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The earliest toy trains were made of lead and had no moving parts. Some had wheels which turned, but these had to be pushed or pulled. A few of the early 19th-century drive toy trains were made of tinplate, such as the big, durable, stylized locomotive toys in the U.S., which were painted red and gold and decorated with hearts and flowers. model train quartering

Around 1875, technological improvements in materials and manufacturing allowed tin to be stamped, cut, wrapped, and lithographed faster than ever before.
Toy trains were revolutionized when Märklin, a German firm that specialized in doll house accessories, sought to create an equivalent toy for boys in which a continuous revenue stream could be ensured by selling add-on accessories for years after the first purchase. Along with boxed sets containing a train and monitor, Märklin offered extra track, rolling stock, and buildings offered separately, creating the predecessor to the modern model train layout featuring scenery and buildings along with a working train.

Electric trains adopted, with the first appearing in 1897, made from the U.S. firm Carlisle & Finch. As residential use of electricity became more prevalent in the early 20th century, electrical trains gained popularity and as time moved on, these electrical trains grew in sophistication, gaining light, the ability to change direction, to emit a whistling sound, to smoke, to couple and uncouple cars and even load and unload freight. Toy trains by the first half of the 20th century were often made of lithographed tin; afterwards trains were often made mostly of plastic.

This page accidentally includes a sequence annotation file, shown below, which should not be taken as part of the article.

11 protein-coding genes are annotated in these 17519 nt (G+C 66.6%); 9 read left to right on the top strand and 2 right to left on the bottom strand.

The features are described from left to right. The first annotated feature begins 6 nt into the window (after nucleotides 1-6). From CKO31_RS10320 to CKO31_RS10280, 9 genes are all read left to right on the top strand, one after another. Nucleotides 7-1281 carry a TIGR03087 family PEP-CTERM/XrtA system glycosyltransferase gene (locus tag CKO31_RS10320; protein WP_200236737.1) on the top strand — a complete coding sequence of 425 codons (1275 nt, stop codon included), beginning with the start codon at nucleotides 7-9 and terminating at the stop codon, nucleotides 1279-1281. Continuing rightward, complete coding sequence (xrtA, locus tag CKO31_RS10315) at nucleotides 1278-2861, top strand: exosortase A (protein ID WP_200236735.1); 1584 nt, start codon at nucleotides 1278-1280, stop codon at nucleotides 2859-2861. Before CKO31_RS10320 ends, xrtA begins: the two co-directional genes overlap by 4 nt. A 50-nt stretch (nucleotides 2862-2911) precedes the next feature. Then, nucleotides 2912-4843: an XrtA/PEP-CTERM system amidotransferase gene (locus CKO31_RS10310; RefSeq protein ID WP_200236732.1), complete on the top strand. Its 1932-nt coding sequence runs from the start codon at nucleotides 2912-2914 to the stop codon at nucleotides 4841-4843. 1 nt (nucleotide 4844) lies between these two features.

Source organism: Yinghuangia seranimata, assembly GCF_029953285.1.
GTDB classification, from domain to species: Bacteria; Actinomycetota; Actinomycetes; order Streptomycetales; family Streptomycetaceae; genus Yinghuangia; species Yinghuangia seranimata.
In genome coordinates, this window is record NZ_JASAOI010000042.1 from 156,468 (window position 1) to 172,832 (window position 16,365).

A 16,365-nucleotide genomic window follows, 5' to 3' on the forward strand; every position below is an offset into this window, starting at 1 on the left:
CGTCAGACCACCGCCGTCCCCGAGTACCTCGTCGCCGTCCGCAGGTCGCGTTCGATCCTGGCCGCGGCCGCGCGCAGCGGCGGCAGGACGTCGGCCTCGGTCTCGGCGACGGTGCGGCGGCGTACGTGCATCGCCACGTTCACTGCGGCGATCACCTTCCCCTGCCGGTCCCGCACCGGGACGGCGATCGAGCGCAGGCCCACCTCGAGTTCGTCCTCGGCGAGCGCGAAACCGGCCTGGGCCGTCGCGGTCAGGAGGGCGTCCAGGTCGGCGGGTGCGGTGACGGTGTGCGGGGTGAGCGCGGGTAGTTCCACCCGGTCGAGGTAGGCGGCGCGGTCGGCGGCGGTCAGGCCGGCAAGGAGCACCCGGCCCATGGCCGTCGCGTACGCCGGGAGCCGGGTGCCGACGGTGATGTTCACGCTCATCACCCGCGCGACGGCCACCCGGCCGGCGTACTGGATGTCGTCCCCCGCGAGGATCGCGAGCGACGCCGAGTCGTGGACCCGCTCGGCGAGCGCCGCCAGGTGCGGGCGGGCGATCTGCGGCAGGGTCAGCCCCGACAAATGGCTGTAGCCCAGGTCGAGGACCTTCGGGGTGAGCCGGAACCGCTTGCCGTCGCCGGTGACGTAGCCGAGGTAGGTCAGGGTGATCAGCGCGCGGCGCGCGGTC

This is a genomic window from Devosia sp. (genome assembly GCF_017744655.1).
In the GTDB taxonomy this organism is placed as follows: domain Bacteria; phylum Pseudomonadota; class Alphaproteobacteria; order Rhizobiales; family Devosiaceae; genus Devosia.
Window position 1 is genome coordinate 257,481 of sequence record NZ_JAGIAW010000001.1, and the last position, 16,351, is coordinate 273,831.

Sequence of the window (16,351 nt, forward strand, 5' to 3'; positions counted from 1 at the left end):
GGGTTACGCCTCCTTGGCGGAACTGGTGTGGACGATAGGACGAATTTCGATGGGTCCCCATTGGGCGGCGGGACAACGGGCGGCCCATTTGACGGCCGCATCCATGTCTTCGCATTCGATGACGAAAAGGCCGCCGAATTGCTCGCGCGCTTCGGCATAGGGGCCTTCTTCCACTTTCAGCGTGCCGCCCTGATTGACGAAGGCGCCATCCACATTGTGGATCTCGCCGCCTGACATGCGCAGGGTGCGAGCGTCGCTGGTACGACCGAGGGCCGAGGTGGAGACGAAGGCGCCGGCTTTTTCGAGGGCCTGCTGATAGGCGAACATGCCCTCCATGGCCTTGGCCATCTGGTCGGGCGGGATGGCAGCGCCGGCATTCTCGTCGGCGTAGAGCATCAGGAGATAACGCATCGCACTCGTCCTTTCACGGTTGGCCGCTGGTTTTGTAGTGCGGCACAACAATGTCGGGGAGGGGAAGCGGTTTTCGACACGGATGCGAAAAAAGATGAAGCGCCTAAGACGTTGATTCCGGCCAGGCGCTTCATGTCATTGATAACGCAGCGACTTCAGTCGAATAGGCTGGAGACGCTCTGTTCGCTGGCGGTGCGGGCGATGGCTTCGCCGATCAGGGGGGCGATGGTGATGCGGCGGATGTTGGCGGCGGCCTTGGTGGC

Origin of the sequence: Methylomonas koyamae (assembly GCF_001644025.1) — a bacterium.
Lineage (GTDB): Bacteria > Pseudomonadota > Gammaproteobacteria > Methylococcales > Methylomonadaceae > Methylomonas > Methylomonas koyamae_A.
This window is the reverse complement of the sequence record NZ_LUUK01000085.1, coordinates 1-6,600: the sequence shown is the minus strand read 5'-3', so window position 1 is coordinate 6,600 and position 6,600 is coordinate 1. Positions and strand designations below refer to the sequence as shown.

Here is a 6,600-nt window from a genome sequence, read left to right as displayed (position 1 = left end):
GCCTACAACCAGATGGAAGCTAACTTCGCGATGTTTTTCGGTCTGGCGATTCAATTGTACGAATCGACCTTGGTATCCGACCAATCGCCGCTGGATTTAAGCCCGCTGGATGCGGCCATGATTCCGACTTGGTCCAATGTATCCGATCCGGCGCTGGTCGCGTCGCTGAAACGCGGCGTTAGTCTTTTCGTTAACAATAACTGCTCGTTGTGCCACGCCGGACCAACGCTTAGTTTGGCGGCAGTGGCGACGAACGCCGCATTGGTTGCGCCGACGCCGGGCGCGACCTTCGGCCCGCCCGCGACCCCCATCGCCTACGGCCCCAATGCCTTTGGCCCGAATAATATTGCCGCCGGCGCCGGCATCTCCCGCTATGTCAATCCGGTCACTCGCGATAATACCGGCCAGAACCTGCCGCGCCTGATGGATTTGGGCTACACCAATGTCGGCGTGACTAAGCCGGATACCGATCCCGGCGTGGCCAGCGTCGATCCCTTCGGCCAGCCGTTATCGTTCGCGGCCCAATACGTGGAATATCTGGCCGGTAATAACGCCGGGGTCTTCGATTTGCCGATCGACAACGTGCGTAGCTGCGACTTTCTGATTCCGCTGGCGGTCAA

Pull toys and wind-up trains were marketed towards kids, while electrical trains were marketed towards teens, especially teenaged boys.

Now, S gauge and O gauge railroads continue to be considered toy trains by their own adherents and are often accessorized with semi-scale model buildings by Plasticville or even K-Line (who owns the rights to the Plasticville-like buildings produced by Marx from the 1950s to the 1970s). However, due to their high price, one is more likely to find an HO scale or N scale train set in a toy shop than an O scale set.

Many modern electric toy trains contain sophisticated electronic equipment that exude digitized sound effects and permit the operator to safely and easily run multiple remote control trains on one loop of track. In recent years, many toy train operators will operate a train with a TV camera in the front part of the motor and hooked up to a display, such as computer monitor. This will show a picture, similar to that of a real (smaller size) railroad.

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